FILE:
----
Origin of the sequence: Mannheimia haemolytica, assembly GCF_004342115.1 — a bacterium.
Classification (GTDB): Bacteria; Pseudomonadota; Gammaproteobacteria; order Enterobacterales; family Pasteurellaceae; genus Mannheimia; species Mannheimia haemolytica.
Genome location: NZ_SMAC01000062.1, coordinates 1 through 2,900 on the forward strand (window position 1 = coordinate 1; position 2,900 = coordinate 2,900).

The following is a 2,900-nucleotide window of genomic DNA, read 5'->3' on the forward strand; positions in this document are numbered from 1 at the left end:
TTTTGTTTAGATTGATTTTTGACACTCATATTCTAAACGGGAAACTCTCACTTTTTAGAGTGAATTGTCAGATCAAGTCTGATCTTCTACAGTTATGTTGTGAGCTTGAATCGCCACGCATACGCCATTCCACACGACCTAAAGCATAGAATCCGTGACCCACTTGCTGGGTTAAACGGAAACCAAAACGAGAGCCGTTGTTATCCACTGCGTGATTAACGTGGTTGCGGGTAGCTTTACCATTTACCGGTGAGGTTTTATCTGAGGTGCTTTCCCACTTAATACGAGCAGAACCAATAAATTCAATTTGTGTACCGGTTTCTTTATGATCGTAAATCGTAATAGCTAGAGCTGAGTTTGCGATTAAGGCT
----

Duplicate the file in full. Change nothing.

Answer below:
Origin of the sequence: Mannheimia haemolytica, assembly GCF_004342115.1 — a bacterium.
Classification (GTDB): Bacteria; Pseudomonadota; Gammaproteobacteria; order Enterobacterales; family Pasteurellaceae; genus Mannheimia; species Mannheimia haemolytica.
Genome location: NZ_SMAC01000062.1, coordinates 1 through 2,900 on the forward strand (window position 1 = coordinate 1; position 2,900 = coordinate 2,900).

The following is a 2,900-nucleotide window of genomic DNA, read 5'->3' on the forward strand; positions in this document are numbered from 1 at the left end:
TTTTGTTTAGATTGATTTTTGACACTCATATTCTAAACGGGAAACTCTCACTTTTTAGAGTGAATTGTCAGATCAAGTCTGATCTTCTACAGTTATGTTGTGAGCTTGAATCGCCACGCATACGCCATTCCACACGACCTAAAGCATAGAATCCGTGACCCACTTGCTGGGTTAAACGGAAACCAAAACGAGAGCCGTTGTTATCCACTGCGTGATTAACGTGGTTGCGGGTAGCTTTACCATTTACCGGTGAGGTTTTATCTGAGGTGCTTTCCCACTTAATACGAGCAGAACCAATAAATTCAATTTGTGTACCGGTTTCTTTATGATCGTAAATCGTAATAGCTAGAGCTGAGTTTGCGATTAAGGCT